Variable Annuities for Retirement Savers Go Back to Basics

Even with today's simplified variable annuities, you need a good grasp of the pros and cons before putting part of your nest egg into one.

After years of making variable annuities more complex and expensive, some insurers are offering products that have fewer bells and whistles, are easier to understand and have lower fees.

If you have a higher-cost variable annuity, you might consider rolling the assets to a lower-fee annuity through a tax-free “1035 exchange.” But first check if you would be subject to a surrender charge, which can cost up to 7% to 10% of your balance if you leave the annuity in the first 7 to 10 years. The income rider won’t transfer if you cash out or switch annuities, so be wary of giving up guaranteed income based on a benefit-base balance that is higher than your investment value.

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Kimberly Lankford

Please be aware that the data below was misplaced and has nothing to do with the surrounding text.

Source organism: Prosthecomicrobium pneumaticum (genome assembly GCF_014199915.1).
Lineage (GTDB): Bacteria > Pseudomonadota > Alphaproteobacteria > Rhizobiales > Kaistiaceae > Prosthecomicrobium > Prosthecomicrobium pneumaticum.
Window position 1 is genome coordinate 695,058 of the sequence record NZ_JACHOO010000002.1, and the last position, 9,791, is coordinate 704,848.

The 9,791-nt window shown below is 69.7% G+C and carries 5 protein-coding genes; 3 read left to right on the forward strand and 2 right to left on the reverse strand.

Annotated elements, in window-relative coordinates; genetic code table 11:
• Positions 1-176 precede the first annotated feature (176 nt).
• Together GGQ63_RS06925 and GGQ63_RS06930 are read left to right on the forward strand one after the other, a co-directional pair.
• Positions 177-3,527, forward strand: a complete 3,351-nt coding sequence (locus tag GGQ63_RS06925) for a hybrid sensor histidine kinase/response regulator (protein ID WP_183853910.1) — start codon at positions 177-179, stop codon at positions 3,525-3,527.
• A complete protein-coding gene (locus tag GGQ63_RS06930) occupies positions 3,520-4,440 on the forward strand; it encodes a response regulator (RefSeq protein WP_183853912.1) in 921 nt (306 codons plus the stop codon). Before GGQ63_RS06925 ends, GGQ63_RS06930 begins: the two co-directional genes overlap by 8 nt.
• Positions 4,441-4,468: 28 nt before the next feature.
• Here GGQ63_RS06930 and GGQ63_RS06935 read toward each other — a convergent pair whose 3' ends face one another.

Contributing Editor, Kiplinger's Personal Finance

As the "Ask Kim" columnist for Kiplinger's Personal Finance, Lankford receives hundreds of personal finance questions from readers every month. She is the author of Rescue Your Financial Life (McGraw-Hill, 2003), The Insurance Maze: How You Can Save Money on Insurance -- and Still Get the Coverage You Need (Kaplan, 2006), Kiplinger's Ask Kim for Money Smart Solutions (Kaplan, 2007) and The Kiplinger/BBB Personal Finance Guide for Military Families. She is frequently featured as a financial expert on television and radio, including NBC's Today Show, CNN, CNBC and National Public Radio.